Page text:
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Shania Twain

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Shania Twain enters the stage astride a thundering motorcycle that soars through the air along a video-produced highway. The rip-roaring kickoff is a fitting introduction for the artist, whose show at Caesars Palace marks her return to live performance after an eight-year hiatus.

The first two scenes -- the arena-style concert opening followed by a western welcome complete with a re-entrance on horseback, a saloon set and four dancing cowboys (who stomp and spin like crazy in "Whose Bed Have Your Boots Been Under?") -- are fitting for the artist. Shania's career has taken her to the top of pop and country charts, and her appeal reaches far beyond the traditional country music audience.

If you have never been to a show at The Colosseum before, the first thing you'll notice is that the place is huge. The stage is more than 22,000 square feet and is backed by a 45-by-120-foot LED screen and flanked by walls of projection video. Almost any artist would be dwarfed by those dimensions, but Shania manages to fill the space with energy, charisma and an adoration and compassion for her fans that is almost palpable.

She is not afraid to leave the stage for long periods of time and take the show into the aisle. At a recent performance, Shania danced with fans and shared lots of hugs and handshakes while she belted out "Don't Be Stupid (You Know I Love You)," "Any Man of Mine" and other favorites. She takes several tours through the audience, and she makes her way farther into the house than most performers do, trying to include fans in the show no matter what kind of ticket they bought.

This sense of intimacy reaches a high point when Shania and the two brothers who sing backup in the show present a sweet a capella tune she says her mother used to sing. The song introduces Shania's little sister Carrie Ann, who also sings backup, and sets the stage for the show's quiet central scene, in which Shania invites about 10 people onstage to sit around a campfire with her and sing. (Some are hand-picked from the mezzanine -- another testament to her determination to include the whole audience in the show.)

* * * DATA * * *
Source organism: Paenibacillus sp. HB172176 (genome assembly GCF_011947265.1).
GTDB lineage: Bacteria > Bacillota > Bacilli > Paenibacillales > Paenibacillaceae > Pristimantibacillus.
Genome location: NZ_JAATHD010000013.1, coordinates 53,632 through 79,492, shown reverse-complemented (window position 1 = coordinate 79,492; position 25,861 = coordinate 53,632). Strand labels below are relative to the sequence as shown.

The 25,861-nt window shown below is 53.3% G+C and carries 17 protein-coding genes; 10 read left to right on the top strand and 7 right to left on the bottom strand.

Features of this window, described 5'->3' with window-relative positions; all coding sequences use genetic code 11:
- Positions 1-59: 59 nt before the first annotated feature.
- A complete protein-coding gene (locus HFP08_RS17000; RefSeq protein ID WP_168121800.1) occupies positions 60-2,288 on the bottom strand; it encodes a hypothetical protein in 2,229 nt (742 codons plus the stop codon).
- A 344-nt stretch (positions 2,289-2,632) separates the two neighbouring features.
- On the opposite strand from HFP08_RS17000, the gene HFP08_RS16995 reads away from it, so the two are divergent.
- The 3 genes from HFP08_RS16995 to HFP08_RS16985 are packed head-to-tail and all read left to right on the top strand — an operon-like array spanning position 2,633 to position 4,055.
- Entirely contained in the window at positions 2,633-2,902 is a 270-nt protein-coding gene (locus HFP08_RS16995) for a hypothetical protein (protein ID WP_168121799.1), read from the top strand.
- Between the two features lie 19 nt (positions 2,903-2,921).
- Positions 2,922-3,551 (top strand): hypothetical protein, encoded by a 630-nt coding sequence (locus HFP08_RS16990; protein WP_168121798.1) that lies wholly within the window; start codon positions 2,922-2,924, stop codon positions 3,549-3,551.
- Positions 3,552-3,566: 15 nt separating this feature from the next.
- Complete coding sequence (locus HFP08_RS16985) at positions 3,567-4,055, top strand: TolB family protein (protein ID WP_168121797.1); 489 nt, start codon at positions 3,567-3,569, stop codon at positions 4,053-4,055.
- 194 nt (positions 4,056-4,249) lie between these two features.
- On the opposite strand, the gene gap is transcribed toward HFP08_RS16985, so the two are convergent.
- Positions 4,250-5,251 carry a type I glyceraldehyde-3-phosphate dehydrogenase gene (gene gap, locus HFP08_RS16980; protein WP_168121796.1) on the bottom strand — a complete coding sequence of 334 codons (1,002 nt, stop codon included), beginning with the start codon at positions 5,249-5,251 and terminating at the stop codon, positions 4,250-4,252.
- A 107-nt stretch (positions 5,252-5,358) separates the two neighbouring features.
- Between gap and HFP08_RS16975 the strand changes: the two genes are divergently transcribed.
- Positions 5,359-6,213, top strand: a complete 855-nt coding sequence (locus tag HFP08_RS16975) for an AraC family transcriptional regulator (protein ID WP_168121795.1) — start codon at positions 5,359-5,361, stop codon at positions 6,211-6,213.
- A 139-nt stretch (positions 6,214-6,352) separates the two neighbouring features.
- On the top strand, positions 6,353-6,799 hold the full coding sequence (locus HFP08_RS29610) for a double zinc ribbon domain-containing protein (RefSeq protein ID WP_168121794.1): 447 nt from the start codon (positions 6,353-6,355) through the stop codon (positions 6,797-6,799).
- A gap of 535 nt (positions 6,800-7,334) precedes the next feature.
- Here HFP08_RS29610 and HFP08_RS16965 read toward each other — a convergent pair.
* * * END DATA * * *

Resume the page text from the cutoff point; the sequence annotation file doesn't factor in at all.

The next scene will thrill faithful followers who know that the music video for Shania's 1997 hit "That Don't Impress Me Much." It featured her wearing a fully cheetah-print costume including pants, a crop top and a cape with a hood. Newcomers or casual fans might wonder why the video screen that has so far played graphic accompaniment for songs or shown landscapes to back the sets is suddenly overwhelmed with cheetahs, cheetahs and more cute bubbly blimps with eyes and search beams, scanning cheetah-print hills. But the tie-in to a memorable visual from Shania's past also serves as the jumping-off point for the rest of the show's video work, which ramps up to outright wow as the production rounds its final turns.

The show pulls out the big guns for its title song, "Still the One." Shania, dressed in a flowing white gown, leads a white horse onto the stage, which has transformed into a snowy forest of birch trees. The sense of wonder is amplified when you realize that it's hard to tell which trees are real sets and which are video creations.

The big finish looks like a party in praise of Shania, but really it's a promise to her fans. As giant lighted letters spelling out S-H-A-N-I-A descend onto the stage and confetti floods the house, she breaks into "Man! I Feel Like a Woman!" But there is no sense that the spectacle is all about her. Instead, the song pronounces that she feels like herself now that she's back onstage, and the huge marquee seems to say that fans will have Shania to love for a long time to come.

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